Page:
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The Beginning of the Gospel

The Beginning of the Gospel

And the LORD God called unto Adam and said unto him, Where art thou? Genesis 3:9

Read Genesis 3:9-11

The darkest and saddest page in all of Scripture is found in Genesis 3. Before our very eyes we see man (including ourselves) topple from his position of highest honour into a deep abyss. In a single moment Adam, a child of God, becomes a child of wrath and a slave of sin.

But this dark page in God’s Word is not without a flicker of light. This light is not in any way because man’s doing; it is only due to the pity and incomprehensible love of the Lord Who seeks lost sinners. Sometimes we speak of God’s love so thoughtlessly, but God’s love is precisely what we see happening before us: God seeks out fallen, trembling creatures who have hidden themselves among the trees of Paradise. He calls out, “Where art thou?” This marks the beginning of the gospel call, and it is also how it happens today. God and man do not meet each other half way because they both begin to look for each other. Rather, God seeks man. And when He looks for us, He always sees the same scenario: guilty sinners trying to hide, using many different ways to cover themselves up.

God’s dealing with man is not a question of working together; it is a one-sided action from the Lord. Already in eternity it was free grace alone which moved the Lord to seek sinners. Whoever experiences his guilt, his resistance, his powerlessness and despair may still expect deliverance. Thank God that salvation is not dependent on you and me. But it is just as the Lord Jesus would say during His ministry, that the good Shepherd seeks and finds His wandering sheep, then personally brings them home (Luke 15:5).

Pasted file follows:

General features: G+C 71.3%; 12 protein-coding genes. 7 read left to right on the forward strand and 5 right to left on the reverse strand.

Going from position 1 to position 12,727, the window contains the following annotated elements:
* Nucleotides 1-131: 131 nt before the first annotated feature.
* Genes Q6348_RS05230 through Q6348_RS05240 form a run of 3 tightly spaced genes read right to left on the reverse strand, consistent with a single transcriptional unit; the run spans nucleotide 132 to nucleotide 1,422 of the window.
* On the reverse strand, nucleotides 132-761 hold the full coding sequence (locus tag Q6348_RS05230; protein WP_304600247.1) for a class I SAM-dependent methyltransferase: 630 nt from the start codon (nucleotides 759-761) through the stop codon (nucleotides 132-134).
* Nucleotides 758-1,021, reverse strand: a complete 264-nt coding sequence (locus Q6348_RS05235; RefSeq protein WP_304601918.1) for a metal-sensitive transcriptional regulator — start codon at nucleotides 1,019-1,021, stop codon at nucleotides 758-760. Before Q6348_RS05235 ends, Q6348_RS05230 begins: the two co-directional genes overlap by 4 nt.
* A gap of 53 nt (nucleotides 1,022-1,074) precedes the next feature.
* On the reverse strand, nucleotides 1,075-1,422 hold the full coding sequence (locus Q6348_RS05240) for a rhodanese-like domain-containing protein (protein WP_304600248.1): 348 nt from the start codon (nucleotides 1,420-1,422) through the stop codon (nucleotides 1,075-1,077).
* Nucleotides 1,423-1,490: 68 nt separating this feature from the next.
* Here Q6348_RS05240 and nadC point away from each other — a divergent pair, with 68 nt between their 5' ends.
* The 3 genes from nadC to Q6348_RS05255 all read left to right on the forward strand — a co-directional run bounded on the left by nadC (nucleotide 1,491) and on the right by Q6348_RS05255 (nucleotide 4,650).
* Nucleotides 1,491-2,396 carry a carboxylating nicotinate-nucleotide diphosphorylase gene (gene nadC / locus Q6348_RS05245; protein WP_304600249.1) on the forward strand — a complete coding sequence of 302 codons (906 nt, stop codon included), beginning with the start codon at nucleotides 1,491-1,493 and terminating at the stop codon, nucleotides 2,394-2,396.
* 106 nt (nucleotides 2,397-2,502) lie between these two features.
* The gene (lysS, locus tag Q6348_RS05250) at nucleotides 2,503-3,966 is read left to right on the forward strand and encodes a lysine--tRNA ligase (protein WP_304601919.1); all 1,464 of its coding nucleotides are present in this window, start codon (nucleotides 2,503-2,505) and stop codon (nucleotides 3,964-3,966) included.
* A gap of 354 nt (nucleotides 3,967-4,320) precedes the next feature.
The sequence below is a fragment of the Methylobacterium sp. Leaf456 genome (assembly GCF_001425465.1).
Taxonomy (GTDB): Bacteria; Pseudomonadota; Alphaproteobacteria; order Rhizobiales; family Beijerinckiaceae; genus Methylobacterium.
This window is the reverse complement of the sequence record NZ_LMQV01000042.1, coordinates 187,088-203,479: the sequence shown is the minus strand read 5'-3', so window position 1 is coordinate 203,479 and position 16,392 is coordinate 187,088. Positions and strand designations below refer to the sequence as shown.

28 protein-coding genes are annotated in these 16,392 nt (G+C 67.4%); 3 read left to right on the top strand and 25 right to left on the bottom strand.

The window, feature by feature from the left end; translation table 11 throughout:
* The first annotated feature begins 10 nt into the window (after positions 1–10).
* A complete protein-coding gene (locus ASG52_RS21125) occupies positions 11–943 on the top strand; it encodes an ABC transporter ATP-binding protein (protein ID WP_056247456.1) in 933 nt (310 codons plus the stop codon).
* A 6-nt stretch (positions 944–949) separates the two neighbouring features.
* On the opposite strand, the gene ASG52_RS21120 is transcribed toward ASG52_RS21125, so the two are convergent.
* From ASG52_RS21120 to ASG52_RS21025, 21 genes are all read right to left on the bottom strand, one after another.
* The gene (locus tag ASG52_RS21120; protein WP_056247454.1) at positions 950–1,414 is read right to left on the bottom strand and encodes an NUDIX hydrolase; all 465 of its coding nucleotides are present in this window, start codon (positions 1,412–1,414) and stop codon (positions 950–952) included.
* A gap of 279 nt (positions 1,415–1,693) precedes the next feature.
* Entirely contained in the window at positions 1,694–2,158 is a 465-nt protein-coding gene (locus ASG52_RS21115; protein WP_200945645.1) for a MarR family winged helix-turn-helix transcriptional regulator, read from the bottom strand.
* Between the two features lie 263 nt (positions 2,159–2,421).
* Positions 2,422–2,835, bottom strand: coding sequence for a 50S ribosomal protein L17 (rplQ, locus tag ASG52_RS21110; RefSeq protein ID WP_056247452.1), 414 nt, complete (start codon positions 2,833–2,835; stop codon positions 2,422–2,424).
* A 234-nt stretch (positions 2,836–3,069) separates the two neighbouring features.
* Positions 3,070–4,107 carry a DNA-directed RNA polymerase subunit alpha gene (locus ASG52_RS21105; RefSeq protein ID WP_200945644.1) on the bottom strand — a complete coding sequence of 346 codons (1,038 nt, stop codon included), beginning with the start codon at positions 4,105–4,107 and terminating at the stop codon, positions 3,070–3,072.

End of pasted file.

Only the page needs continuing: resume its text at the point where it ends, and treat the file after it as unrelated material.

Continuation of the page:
Thought: In Catechism class you are taught that remonstrance, or Arminian thinking is not an option, for then salvation is dependent on man. The Holy Spirit teaches us that Arminian thinking is not necessary, for the Lord does everything!

Psalter 446:2, 3 (based on Psalm 130) If Thou should’st mark transgression, O Lord who then could stand? For evil and oppression Are found on every hand. But Thou dost pardon fully All our iniquity, That we may serve thee truly And fear Thy majesty. I wait for God to hide me; My soul with longing stirred, Shall hope what e’er betides me, In His unfailing Word. My soul waits for Jehovah, With more intense desire, Than watchers for the morning, To dawn of day aspire.


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